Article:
In terms of current recommendations, Srecko Horvat's recent book After the Apocalypse comes to mind, as does Meghan O'Gieblyn's God, Human, Animal, Machine. I also just re-read Octavia Butler's Earthseed series and would highly recommend the first of those books, Parable of the Sower.
This is such a great topic - thank you! I love your tips. 2 thoughts on this subject...
I adopted/adapted the right plant right place metaphor (a garden and book lover) and just know it wasn't the right book at the right time.
I learned as a kid, if there was a book I didn't find interesting, to randomly open it to the middle and start there. If if was engaging and often it was, I'd go back to the beginning and start again and I'd be set.
Now I am wondering if anyone else has experience of God sending them books to read. Often, once I've prayed to ask God for help with a problem or to get to a goal, a book that helps will suddenly come to my attention through some new means.
Some years ago, I began noticing that the universe always finds a way to get me just the right book I need when I'm grappling with something. And these serendipitous finds are always a book I would not have sought out on my own. It helps that I'm in three monthly book clubs, visit my library 1-2x a week, go to book sales as often as I can, browse books stores (brick-and-mortar and online, used and retail), and scan book reviews by Austin and others. Not to mention that one book often leads to many others by references in the text. I try to track what I've read, but I have yet, even after a lifetime of reading, to find an easy tracking method that works consistently for me. The closest is https://www.librarything.com/ which has the feature of letting you scan a book's ISBN tag.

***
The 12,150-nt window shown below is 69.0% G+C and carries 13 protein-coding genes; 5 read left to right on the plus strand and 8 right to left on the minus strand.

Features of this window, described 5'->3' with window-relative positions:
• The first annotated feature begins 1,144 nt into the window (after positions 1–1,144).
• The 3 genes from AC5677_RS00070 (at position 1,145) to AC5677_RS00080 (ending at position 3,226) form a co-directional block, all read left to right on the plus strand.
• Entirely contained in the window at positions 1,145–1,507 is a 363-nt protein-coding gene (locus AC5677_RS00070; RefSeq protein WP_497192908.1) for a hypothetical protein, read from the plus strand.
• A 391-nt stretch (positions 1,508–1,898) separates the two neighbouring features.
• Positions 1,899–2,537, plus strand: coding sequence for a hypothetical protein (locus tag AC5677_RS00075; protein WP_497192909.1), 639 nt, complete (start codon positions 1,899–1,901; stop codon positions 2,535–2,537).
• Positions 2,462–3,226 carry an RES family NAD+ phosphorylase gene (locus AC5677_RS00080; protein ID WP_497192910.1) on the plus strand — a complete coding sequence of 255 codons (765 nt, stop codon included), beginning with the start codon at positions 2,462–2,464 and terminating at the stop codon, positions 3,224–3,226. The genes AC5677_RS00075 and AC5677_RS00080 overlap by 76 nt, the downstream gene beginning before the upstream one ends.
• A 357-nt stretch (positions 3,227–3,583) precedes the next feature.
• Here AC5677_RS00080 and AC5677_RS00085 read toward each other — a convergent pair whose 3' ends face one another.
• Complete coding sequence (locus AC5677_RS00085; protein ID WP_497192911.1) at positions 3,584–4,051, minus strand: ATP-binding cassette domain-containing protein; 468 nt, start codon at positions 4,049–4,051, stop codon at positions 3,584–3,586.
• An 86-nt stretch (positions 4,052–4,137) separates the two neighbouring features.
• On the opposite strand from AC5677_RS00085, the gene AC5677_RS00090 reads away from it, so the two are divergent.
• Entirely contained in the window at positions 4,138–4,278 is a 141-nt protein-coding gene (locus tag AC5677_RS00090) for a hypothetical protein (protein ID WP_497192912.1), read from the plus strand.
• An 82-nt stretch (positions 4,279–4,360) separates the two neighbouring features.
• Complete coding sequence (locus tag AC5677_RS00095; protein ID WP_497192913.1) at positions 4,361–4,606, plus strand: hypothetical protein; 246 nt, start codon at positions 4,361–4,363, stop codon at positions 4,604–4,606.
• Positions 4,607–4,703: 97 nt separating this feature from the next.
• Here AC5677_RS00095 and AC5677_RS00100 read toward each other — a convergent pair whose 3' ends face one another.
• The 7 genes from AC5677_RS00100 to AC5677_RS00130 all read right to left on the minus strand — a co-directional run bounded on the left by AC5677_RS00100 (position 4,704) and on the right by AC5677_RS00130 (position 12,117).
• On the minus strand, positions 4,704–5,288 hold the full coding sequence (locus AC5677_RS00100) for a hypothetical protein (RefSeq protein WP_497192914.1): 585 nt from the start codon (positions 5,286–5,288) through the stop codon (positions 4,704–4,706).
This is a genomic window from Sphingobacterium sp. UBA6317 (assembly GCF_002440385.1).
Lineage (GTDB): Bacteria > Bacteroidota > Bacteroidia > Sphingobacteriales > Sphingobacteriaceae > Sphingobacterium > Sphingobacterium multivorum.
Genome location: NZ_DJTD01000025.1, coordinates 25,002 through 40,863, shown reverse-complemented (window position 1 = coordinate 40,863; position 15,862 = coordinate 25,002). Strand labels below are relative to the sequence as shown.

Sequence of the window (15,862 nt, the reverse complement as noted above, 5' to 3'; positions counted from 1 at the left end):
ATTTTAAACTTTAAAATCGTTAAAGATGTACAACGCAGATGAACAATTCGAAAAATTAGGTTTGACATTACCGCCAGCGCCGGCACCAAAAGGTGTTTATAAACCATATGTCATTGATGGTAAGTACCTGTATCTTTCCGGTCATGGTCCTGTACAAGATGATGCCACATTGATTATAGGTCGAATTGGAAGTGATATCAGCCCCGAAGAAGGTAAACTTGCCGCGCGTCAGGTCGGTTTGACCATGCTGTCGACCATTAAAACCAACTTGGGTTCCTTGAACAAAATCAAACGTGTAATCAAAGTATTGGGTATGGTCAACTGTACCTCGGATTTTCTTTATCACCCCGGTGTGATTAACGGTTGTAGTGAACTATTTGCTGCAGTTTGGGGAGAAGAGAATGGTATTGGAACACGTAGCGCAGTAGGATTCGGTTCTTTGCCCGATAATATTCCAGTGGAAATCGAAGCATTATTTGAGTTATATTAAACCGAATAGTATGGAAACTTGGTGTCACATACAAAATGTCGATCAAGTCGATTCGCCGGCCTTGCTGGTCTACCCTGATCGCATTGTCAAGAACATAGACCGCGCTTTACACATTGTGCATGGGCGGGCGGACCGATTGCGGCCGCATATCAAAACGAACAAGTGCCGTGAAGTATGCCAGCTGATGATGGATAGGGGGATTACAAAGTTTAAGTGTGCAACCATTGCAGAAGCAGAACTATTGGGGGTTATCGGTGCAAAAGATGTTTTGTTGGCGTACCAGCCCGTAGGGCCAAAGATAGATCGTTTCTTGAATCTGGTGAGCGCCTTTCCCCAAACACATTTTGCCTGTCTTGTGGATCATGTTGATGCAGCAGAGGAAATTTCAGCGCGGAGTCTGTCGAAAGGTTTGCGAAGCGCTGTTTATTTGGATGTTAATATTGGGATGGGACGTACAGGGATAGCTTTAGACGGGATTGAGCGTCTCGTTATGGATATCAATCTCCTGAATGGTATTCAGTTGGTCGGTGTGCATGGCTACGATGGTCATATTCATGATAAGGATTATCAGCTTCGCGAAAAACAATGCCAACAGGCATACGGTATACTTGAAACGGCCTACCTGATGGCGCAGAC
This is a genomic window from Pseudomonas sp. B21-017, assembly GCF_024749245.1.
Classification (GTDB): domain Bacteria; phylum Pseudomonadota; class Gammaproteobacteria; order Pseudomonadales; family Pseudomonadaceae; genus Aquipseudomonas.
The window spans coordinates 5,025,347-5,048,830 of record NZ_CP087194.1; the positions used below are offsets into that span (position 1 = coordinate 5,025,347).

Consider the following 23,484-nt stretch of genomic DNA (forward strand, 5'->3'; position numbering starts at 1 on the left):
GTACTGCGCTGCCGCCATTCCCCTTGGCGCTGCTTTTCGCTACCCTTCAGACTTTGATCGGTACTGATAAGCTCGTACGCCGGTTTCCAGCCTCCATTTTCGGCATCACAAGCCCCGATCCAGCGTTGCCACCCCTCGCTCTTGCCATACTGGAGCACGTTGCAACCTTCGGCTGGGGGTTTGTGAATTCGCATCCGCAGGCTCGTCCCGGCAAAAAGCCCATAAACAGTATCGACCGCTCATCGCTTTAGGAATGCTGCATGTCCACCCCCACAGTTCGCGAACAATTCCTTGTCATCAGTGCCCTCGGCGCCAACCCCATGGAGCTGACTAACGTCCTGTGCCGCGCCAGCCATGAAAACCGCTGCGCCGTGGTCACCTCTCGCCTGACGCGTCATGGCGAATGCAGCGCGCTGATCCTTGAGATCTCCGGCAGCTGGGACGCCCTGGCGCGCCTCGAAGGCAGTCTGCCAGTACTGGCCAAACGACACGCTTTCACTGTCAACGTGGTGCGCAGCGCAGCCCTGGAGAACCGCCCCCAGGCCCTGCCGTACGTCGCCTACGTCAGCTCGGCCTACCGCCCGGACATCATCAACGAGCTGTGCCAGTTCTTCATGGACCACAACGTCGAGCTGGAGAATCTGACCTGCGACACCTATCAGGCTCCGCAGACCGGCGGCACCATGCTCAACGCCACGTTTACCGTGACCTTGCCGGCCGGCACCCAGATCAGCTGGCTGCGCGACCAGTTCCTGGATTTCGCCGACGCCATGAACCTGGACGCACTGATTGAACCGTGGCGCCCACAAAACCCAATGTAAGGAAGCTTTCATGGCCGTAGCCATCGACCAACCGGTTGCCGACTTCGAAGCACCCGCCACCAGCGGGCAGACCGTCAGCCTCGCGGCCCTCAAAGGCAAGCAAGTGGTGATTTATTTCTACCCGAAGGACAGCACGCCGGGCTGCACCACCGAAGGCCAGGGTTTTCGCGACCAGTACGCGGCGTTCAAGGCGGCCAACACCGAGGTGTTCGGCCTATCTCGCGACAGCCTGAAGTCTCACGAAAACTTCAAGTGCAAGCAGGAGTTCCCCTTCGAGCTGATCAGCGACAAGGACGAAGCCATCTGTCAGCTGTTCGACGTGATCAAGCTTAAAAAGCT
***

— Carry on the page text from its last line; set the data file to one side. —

Reading Zen and the Art of Motorcycle Maintenance gave me the outline on how to share my story of pre and post mental breakdown. Just as the author shared his story.
When I'm between books, I like to pick up a short story anthology or book of essays. That's way I can experiment with lots of new voices and find some I want to try. Now I have glasses I find reading more of a challenge, for example I love reading in the bath, but not so easy as my eyes age. Thank heavens for audiobooks in this situation! I used to always finish a book, now I know I don't have enough time, but I do often go back to things I've started and try them again, sometimes they work, sometimes they go back in the shelf. Thanks for a great post.
Great list. I like to have a few books lying around the house in different places, easily digestible. Walking around the house now I see the Young Pueblo poetry book, The Daily Stoic, The War of Art and The Good Immigrant. Can easily sit anywhere and read when it grabs me.
Thanks for sharing this. Love the idea of marginalia!
My sister and I often share time in the summer at our family's summer home. One of our great pleasures is for her to read aloud to me while I cook or do the dishes. We particularly like to reread childhood favorites, usually horse stories like Fly By Night or Five Proud Riders. Also loved Little Dog. I'm looking forward to this summer. Not sure what we'll read yet.
I believe you got this all right! I keep a stack of books; give books to friends; don’t finish one I don’t like; and love to write in the margins. Thanks.